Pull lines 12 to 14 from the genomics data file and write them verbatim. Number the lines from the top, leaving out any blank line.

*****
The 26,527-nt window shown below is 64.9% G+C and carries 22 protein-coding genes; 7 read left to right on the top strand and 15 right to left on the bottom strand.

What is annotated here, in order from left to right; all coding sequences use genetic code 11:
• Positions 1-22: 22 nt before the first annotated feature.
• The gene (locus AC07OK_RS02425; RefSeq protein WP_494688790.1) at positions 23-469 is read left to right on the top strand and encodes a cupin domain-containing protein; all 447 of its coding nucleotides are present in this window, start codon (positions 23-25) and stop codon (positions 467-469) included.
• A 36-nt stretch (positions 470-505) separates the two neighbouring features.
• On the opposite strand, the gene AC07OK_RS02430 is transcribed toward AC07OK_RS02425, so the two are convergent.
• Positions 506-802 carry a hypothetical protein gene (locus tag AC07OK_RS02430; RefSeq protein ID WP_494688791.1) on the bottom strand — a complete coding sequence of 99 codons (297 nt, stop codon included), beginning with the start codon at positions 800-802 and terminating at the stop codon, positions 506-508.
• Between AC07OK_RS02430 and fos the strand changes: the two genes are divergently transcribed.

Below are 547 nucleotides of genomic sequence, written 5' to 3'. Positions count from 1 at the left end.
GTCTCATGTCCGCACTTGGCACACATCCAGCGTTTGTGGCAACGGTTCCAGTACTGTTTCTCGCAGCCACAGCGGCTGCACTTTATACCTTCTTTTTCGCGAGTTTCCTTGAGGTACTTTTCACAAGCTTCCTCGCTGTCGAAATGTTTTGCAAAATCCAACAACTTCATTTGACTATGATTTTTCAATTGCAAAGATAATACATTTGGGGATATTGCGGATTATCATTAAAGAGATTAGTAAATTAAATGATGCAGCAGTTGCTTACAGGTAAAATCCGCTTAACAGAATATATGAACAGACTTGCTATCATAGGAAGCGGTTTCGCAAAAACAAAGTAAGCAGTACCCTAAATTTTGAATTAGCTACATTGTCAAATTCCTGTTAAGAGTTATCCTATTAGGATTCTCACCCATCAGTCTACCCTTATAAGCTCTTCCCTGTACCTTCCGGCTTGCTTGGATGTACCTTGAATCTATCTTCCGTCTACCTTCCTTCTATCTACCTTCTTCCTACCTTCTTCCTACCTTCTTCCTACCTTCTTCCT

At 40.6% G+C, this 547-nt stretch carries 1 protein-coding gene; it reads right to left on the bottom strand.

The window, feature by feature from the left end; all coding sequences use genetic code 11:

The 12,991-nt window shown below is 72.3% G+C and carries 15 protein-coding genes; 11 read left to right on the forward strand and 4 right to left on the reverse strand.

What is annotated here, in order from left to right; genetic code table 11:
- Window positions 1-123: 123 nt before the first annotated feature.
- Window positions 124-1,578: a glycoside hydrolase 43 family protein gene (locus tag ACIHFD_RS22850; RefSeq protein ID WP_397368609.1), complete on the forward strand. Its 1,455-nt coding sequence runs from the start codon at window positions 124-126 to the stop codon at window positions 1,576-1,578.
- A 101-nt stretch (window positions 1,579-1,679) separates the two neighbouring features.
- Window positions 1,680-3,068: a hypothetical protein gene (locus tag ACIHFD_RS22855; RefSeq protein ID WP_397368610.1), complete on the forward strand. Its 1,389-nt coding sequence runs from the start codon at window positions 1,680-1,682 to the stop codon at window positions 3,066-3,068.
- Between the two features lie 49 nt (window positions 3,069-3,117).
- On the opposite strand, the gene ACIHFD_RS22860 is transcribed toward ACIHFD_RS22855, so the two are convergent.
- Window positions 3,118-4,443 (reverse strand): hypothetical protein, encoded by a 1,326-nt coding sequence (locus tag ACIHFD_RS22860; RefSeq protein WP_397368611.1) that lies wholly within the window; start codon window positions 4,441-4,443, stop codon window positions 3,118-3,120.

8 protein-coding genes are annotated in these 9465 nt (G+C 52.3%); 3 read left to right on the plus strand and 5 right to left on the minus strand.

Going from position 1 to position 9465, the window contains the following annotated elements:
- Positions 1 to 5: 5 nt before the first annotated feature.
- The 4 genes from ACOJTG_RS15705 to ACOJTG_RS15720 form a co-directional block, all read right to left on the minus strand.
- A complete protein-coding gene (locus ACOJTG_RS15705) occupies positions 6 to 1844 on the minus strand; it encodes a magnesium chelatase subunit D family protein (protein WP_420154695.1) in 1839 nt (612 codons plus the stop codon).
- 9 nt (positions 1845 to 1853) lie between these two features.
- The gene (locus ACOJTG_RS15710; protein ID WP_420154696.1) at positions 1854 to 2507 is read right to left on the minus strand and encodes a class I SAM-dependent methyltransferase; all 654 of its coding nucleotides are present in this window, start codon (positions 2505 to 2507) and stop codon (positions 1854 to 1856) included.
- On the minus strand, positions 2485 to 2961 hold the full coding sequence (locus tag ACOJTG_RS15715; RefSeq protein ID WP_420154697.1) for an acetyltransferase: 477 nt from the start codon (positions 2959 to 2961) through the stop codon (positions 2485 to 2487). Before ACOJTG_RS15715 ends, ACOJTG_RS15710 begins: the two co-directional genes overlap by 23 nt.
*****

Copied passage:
The window, feature by feature from the left end; all coding sequences use genetic code 11:

The 12,991-nt window shown below is 72.3% G+C and carries 15 protein-coding genes; 11 read left to right on the forward strand and 4 right to left on the reverse strand.

What is annotated here, in order from left to right; genetic code table 11: